The poll included 500 men and women aged 18 and over. The results show that the tomato is considered the "most Israeli vegetable," with 44.4 percent of the vote.
Over half of the respondents (54%) said that they prefer to eat their tomatoes in salads, compared to 17.9% who like to eat them plain, and 11% who like them as a sauce.
Tomatoes are especially popular with people aged 50 and older, the majority of whom (56%) answered that it's the only vegetable for which there is no replacement.
Meanwhile, citrus fruit was the most popular fruit in Israel.
Israelis don't like to peel
Another result of the survey showed that Israelis don't like to peel their tomatoes. Dr. Ilan Levin of the Department of Vegetables and Crops at the Volcan Institute says that it's actually recommended to eat tomatoes with their peels as the peel contains anti-oxidants which are beneficial for the human body.
He added, "Tomatoes contain essential anti-oxidants and are vital for good nutrition. They contain alpha and beta-carotene, lutein and lycopene. Together, these anti-oxidants strengthen the immune system and protect the body against illness. In addition, tomato juice is a really healthy drink, as it helps with lung function and protects against damage to DNA."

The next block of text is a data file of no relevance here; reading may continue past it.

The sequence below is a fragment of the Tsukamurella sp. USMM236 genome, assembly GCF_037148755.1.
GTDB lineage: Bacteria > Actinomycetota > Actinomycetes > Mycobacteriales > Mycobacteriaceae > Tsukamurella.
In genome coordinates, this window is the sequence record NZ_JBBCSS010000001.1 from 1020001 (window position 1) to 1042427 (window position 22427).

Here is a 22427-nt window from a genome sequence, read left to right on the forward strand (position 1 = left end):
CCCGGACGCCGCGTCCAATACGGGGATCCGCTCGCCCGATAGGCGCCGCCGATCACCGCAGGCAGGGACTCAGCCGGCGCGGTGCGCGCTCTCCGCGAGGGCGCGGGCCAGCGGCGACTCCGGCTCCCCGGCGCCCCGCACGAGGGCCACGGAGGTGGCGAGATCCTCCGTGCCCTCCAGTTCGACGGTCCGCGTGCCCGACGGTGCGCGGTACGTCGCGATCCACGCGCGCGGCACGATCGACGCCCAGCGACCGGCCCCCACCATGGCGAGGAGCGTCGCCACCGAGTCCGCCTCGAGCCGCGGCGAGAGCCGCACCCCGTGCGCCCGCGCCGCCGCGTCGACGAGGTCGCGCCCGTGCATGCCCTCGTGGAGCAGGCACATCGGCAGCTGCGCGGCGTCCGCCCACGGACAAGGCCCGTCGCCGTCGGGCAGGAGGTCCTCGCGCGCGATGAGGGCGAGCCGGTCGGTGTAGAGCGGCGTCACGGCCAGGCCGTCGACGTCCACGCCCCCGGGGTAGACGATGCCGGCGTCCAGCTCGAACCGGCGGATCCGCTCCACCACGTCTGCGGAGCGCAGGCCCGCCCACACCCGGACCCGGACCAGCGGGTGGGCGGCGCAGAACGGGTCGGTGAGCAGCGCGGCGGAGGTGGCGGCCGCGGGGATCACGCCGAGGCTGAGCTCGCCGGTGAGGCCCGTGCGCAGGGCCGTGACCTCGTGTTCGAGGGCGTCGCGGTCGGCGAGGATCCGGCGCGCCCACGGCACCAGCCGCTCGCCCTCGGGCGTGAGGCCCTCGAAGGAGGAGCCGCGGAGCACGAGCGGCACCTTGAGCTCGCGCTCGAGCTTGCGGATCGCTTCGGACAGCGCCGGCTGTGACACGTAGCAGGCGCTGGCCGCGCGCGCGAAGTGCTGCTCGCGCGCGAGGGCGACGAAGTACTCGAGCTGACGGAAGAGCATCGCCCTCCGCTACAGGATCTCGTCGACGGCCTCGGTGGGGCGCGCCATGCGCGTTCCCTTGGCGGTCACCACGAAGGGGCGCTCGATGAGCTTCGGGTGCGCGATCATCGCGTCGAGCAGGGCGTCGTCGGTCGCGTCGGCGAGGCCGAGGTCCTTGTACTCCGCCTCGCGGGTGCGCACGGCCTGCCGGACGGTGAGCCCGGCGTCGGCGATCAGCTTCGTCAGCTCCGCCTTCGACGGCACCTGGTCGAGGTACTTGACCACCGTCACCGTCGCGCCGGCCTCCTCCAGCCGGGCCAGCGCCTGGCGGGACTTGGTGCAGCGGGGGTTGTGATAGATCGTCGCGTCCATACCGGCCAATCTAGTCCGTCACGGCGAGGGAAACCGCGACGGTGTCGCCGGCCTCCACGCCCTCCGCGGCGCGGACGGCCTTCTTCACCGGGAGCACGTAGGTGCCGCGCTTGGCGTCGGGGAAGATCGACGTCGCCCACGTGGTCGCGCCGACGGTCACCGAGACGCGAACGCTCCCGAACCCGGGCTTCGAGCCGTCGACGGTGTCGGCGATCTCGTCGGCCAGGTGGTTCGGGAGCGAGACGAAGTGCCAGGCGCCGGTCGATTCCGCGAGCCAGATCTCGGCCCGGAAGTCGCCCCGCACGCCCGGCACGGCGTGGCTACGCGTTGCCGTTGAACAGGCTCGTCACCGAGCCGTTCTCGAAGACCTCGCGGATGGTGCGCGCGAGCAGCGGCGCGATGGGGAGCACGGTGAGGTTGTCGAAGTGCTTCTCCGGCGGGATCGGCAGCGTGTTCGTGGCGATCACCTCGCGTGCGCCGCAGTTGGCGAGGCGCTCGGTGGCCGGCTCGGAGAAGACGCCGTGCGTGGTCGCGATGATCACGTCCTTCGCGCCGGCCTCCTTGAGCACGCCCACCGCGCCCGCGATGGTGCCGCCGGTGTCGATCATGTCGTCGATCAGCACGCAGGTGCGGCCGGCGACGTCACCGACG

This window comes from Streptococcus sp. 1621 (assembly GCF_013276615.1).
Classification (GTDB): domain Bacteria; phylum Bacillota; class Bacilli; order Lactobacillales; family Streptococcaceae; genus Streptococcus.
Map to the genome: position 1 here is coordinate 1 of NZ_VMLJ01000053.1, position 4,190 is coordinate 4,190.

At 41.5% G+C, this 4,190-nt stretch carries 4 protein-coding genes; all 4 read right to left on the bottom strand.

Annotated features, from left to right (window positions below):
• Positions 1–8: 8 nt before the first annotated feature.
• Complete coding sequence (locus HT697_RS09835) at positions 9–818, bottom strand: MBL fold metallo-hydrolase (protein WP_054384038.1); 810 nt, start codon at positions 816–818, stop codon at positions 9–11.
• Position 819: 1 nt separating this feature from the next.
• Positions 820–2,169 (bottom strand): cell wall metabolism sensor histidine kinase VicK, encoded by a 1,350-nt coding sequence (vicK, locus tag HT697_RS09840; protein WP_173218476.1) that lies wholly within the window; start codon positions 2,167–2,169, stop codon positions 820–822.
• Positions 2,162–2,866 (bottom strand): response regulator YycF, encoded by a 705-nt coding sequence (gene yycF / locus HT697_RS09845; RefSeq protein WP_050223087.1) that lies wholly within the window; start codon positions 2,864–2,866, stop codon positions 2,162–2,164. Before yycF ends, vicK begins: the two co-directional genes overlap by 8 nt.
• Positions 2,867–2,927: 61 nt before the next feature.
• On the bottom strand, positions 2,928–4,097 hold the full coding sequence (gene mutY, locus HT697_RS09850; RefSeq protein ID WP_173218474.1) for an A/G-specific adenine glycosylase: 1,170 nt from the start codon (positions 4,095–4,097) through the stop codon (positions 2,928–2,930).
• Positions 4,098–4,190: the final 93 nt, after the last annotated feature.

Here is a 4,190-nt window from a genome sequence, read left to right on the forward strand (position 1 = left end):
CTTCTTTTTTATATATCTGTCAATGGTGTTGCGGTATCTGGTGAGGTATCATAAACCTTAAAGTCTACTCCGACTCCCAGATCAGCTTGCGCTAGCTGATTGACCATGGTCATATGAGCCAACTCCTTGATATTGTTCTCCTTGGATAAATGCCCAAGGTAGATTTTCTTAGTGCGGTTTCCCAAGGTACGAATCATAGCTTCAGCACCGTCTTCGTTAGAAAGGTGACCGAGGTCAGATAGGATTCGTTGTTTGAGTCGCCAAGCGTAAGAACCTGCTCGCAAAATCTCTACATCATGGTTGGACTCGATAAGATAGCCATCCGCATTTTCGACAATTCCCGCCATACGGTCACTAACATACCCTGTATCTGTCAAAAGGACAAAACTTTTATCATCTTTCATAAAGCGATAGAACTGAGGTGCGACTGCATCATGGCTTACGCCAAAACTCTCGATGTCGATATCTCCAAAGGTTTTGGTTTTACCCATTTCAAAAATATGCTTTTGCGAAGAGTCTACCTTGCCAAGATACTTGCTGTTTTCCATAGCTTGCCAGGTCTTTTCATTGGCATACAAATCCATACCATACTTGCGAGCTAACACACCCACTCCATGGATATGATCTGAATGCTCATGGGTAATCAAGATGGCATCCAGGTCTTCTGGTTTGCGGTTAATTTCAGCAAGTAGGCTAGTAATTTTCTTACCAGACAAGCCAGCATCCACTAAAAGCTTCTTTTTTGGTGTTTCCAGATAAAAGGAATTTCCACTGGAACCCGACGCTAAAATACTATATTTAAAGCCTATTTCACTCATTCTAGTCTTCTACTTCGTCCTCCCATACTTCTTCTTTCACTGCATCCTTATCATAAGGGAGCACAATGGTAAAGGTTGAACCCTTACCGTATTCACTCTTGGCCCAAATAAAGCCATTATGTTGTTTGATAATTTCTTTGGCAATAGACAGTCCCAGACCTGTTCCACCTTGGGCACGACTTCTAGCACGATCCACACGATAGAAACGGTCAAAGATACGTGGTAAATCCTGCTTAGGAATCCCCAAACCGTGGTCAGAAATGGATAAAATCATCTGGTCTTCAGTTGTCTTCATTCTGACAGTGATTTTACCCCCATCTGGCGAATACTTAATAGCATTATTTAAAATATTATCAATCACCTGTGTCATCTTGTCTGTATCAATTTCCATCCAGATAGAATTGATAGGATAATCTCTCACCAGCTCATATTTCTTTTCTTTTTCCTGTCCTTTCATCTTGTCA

Lycopene is the pigment which gives fruits and vegetables their color and is thought of as a strong and stable anti-oxidant. It helps to repair and prevent damage to cells. Many studies have found that it also helps reduce the risk of heart disease and cancer.
Research conducted at Harvard University in the 1990s shows that men who eat at least 10 meals a week which contain tomatoes are 34% less likely to develop prostate cancer. More recent studies show that those with a lycopene rich diet reduce the risk of breast cancer by 30-50%.
According to the head researcher in the poll, Professor Yoram Kapulnik, "the Israeli public consumes a large amount of fruits and vegetables. The poll strengthens the theory of the tomato being the 'most Israeli vegetable.' Tomatoes are high in nutritional value, and their consumption also provides the public with other wide-ranging health benefits."